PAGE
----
How about you, your readers?

    Let’s have some fun with this, ask your readers to define marketing.

    Mark Allen Roberts

  7. James said:

    The average CMO has to show up at work from 8 to 5 every day.

    Me… I’d rather work 6 hours a week…

  8. Bob Bly said:

    James: And, the CMO is at the beck and call of the CEO and other people, perpetually attached to them via a variety of wireless devices.

  9. Clarke Echols said:

    CMOs typically have MBAs. MBAs are the only people who can run a business. Don’t belive it? Ask anyone on Wall Street.

    Of course Wall Street is populated by MBAs — in economics, finance, or whatever… So they *know* only MBAs are qualified to run a company.

    But what’s an MBA?

    An MBA is a kid who like business so he (or she) went to college and took some barnyard solid waste classes in business, taught by some character called a “professor”.

    What’s a professor?

    A kid who took some barnyard solid waste classes until he got enough of them to get a barnyard solid waste degree called a BS. He then took more and more of those same kinds of classes until he got a more-of-the-same degree called an MS. Then continued more of the same until they were so piled higher and deeper he got a piled-higher-and-deeper degree called a PhD.

    That meant he was qualified to teach business, even though he’d never run a business in his life. He then got a book written by some other guy with a piled-higher-and-deeper degree who’d never run a business so he could teach our aforementioned future MBA.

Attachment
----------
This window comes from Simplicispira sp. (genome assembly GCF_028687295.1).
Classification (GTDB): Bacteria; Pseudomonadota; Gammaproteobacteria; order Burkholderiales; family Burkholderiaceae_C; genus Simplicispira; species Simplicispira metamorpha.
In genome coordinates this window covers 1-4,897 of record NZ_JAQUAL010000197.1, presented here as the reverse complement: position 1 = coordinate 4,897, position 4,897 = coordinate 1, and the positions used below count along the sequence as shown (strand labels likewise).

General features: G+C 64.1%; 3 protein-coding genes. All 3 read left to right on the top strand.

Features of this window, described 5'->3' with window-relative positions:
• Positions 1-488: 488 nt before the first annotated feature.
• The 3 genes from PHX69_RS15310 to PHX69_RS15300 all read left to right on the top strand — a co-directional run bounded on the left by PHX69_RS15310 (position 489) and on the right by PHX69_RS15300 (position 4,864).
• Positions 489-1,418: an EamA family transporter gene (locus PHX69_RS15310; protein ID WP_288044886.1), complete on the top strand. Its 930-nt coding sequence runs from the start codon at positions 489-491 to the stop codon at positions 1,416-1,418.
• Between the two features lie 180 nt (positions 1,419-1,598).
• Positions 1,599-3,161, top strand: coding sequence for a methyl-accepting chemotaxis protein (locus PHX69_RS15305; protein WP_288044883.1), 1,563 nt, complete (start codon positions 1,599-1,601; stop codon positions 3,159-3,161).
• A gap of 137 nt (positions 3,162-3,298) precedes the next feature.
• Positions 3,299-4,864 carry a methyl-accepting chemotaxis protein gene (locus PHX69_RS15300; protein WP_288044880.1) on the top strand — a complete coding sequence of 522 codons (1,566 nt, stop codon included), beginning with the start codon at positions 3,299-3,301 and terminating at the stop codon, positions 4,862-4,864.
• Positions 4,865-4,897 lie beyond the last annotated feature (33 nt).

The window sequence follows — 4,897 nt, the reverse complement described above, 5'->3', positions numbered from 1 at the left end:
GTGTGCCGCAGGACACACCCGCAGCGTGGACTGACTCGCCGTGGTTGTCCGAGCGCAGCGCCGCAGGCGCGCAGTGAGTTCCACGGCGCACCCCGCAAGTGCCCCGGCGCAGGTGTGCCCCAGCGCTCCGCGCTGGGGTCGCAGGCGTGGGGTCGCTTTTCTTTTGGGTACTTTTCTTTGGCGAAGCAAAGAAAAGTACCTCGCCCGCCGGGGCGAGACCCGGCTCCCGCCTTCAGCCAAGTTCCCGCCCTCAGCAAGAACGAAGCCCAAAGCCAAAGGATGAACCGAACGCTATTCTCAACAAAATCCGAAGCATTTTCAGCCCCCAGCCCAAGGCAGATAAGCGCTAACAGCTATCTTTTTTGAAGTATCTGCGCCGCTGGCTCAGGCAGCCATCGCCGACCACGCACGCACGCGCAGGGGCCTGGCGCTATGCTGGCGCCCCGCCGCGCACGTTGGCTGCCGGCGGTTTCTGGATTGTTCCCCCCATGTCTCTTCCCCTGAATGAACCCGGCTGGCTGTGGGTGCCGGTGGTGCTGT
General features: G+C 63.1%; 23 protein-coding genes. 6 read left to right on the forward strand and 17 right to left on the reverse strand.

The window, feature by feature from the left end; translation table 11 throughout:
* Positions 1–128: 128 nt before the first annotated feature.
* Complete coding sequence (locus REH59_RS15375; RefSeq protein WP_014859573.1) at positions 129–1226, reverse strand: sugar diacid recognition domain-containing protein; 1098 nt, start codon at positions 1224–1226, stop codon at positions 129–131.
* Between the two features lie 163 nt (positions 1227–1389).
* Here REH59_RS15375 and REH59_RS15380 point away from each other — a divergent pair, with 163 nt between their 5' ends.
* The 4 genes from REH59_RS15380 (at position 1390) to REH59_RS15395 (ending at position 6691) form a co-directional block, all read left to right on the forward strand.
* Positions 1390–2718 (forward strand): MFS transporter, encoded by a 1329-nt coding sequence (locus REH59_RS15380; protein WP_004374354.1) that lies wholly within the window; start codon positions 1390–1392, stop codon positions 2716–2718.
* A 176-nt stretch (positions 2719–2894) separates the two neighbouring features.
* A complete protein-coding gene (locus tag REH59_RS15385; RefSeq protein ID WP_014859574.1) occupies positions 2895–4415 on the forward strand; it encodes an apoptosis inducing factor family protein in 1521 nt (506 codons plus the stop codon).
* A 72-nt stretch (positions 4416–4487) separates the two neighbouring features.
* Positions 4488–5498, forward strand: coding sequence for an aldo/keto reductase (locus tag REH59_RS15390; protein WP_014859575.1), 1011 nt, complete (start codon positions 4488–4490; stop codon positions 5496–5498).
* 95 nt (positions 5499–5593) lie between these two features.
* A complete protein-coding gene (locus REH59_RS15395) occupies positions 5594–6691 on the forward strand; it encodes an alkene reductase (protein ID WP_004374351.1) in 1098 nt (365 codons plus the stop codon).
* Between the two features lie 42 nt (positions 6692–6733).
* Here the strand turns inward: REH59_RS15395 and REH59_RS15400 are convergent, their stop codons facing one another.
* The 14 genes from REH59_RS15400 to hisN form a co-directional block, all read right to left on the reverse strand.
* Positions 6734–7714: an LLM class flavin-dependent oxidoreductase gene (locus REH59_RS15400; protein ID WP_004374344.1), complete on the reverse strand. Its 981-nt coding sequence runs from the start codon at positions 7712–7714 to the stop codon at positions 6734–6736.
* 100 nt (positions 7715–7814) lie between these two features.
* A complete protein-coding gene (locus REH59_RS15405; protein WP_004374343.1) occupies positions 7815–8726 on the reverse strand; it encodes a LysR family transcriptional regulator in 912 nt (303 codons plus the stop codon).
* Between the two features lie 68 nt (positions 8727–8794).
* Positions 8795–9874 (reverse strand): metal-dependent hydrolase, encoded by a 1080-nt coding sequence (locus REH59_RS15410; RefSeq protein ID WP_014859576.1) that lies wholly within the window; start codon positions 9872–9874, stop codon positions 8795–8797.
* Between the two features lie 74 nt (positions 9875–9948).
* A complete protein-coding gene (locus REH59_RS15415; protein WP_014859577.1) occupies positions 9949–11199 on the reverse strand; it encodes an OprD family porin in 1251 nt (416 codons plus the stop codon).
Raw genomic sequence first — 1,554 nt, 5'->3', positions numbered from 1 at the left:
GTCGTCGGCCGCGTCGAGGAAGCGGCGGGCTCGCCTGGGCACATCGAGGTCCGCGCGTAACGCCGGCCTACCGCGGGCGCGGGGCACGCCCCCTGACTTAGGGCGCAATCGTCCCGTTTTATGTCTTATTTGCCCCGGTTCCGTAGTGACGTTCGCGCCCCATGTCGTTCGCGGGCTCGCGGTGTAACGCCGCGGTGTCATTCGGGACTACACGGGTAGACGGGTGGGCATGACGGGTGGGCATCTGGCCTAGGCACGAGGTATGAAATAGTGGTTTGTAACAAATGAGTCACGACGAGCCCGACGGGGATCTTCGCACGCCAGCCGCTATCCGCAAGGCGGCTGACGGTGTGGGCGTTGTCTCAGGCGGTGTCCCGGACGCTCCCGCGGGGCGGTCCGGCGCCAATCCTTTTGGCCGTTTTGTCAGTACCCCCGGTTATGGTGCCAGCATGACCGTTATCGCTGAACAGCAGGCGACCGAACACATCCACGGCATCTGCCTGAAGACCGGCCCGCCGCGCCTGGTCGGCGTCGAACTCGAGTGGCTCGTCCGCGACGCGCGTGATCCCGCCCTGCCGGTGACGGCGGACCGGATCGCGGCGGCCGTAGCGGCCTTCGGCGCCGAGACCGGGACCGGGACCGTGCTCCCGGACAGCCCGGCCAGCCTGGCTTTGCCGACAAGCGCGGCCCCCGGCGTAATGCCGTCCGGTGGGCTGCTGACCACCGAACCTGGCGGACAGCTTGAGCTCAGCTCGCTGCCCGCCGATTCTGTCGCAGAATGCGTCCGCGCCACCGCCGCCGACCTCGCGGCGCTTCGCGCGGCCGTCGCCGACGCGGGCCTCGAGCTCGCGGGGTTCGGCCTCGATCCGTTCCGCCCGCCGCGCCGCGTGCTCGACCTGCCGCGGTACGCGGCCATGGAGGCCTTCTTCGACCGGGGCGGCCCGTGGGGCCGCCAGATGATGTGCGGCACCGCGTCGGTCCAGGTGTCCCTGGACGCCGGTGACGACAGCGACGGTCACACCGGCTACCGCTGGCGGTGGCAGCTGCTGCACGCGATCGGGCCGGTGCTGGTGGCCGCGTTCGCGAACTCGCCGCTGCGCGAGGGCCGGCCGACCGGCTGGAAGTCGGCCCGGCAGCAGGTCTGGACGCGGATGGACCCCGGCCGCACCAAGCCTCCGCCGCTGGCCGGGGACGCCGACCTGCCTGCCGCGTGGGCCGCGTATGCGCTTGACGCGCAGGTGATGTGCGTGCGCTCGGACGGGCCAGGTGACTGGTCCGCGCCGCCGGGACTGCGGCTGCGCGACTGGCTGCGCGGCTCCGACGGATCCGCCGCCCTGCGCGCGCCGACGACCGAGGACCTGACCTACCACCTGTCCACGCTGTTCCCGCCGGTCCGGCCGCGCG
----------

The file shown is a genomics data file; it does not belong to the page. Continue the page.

The kid he taught went through the same process of taking classes about how to run somebody else’s company, until he got enough of them to get the MS renamed an MBA so he could get a job running somebody else’s company, though he’d never run one either, just like the professor and textbook authors.

    And that is the disease that plagues American corporations.

    I ran this by a close friend who used to be the plant manager for a major manufacturer of products used by nearly everyone who might read this. The name is recognized throughout the US, but shall remain nameless. He agreed with me,
    then after saying I was absolutely right, he told me he had an MBA.

    There are high-school dropouts who make more money than some corporate CEOs, and a whole lot of CMOs and CFOs.

    I have two kids with business degrees. One graduated com laude. The other has had oversight responsibility for as many as 35 college-grad professionals in a major computer company. They don’t necessarily agree with my
    previously stated opinion. We’ll see if time
    changes their outlook. 🙂


  10. Fiona Fell - The Profit Maximising Web Geek said:

    I have a business degree…but it doesn’t mean anything more than confirming I turned up to some classess in a room full of other students and mangaged to turn in assigned tasks on time in most cases.

    Sure I learnt stuff, but I am sure if I have been in ‘sales’ door to door I would have learnt more about selling to people, and business operations than I did in uni.